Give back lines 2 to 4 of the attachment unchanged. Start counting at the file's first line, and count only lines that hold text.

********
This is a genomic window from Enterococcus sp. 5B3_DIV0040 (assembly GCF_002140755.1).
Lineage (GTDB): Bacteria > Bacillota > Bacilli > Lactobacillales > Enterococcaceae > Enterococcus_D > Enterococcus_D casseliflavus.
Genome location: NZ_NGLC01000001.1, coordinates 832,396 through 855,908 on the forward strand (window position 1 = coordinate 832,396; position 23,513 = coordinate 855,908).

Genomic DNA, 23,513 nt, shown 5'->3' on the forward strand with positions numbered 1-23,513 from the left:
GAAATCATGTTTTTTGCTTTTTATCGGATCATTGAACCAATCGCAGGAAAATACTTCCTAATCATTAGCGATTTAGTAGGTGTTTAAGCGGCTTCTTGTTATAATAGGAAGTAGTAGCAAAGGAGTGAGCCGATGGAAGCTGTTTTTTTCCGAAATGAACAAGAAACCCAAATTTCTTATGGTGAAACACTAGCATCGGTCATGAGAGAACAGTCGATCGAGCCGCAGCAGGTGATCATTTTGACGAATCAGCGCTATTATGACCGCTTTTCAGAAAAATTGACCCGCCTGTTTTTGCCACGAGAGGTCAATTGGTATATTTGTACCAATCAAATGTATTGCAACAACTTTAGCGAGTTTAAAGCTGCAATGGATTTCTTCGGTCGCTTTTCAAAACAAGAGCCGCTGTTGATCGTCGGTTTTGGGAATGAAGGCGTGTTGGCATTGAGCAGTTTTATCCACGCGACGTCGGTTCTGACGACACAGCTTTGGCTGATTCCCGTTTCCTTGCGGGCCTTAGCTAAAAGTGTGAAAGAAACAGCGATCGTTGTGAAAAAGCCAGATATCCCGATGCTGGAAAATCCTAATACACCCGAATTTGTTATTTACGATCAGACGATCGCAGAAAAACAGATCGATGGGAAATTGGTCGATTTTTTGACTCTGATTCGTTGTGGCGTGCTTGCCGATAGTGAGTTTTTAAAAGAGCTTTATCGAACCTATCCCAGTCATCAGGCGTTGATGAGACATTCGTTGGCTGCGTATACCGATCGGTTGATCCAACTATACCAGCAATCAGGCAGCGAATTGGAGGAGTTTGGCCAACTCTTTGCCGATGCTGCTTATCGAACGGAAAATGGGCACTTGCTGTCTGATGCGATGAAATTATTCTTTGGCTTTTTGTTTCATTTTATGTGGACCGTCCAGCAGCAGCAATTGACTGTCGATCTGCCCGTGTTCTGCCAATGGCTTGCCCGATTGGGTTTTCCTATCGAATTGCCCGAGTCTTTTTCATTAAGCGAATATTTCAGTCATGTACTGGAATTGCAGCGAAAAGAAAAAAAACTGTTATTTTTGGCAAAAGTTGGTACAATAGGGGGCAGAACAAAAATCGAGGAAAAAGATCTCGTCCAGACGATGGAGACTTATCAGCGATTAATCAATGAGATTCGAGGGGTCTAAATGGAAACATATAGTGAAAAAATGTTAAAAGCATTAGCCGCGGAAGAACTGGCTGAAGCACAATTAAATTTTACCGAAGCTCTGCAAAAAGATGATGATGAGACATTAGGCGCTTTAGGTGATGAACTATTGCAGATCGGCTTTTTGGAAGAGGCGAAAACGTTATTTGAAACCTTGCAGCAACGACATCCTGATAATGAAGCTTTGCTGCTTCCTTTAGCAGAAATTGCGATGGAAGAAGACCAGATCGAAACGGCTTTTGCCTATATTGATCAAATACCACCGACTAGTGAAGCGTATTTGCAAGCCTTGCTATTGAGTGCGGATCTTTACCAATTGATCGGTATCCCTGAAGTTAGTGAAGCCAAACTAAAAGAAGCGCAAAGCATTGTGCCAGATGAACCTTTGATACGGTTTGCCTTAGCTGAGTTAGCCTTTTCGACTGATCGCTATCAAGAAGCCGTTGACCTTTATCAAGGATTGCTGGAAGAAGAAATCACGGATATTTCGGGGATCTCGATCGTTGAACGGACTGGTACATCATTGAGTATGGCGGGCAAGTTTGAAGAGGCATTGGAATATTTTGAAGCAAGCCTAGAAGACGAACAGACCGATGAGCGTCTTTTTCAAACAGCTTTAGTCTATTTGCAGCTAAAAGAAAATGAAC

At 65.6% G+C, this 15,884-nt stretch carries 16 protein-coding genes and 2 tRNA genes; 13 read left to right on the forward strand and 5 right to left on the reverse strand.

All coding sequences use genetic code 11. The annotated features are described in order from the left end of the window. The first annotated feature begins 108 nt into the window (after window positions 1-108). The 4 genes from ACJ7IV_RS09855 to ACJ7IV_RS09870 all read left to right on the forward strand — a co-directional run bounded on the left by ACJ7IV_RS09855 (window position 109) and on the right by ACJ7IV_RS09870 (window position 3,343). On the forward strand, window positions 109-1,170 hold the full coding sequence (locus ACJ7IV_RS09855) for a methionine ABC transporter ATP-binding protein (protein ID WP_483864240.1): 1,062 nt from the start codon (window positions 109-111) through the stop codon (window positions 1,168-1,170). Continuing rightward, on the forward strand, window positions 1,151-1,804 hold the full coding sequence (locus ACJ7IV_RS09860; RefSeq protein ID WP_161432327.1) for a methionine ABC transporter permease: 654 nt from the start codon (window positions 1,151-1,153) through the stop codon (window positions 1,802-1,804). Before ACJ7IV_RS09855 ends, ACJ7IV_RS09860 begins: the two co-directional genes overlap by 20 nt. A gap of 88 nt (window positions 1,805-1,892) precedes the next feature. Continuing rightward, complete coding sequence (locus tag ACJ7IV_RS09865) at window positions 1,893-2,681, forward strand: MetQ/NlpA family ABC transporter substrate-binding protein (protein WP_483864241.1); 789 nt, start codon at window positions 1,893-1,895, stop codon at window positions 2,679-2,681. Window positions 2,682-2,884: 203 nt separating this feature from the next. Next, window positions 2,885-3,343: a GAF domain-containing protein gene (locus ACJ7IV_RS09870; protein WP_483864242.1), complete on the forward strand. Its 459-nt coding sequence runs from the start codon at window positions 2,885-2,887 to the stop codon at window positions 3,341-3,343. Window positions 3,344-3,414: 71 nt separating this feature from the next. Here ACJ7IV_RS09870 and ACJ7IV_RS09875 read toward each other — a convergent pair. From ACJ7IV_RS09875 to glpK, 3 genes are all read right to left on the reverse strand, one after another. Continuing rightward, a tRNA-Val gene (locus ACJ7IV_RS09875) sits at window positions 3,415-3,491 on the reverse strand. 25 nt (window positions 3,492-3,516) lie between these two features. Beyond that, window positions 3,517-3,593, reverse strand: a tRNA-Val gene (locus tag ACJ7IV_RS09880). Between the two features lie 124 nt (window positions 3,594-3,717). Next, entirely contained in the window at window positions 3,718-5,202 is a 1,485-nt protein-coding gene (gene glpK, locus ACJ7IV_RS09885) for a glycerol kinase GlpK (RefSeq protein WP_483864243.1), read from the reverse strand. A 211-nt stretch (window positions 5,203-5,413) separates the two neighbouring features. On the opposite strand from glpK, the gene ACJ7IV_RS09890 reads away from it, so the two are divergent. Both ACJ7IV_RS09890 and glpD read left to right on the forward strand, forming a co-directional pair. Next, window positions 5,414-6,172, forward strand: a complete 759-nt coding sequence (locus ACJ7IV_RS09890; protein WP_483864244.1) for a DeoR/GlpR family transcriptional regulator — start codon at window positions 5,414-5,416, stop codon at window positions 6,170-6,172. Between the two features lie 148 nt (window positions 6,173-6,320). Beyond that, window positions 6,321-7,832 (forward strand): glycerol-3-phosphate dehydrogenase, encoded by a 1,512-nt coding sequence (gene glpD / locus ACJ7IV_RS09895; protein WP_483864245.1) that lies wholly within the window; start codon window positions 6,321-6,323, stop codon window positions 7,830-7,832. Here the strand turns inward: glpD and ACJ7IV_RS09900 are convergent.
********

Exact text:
Lineage (GTDB): Bacteria > Bacillota > Bacilli > Lactobacillales > Enterococcaceae > Enterococcus_D > Enterococcus_D casseliflavus.
Genome location: NZ_NGLC01000001.1, coordinates 832,396 through 855,908 on the forward strand (window position 1 = coordinate 832,396; position 23,513 = coordinate 855,908).

Genomic DNA, 23,513 nt, shown 5'->3' on the forward strand with positions numbered 1-23,513 from the left: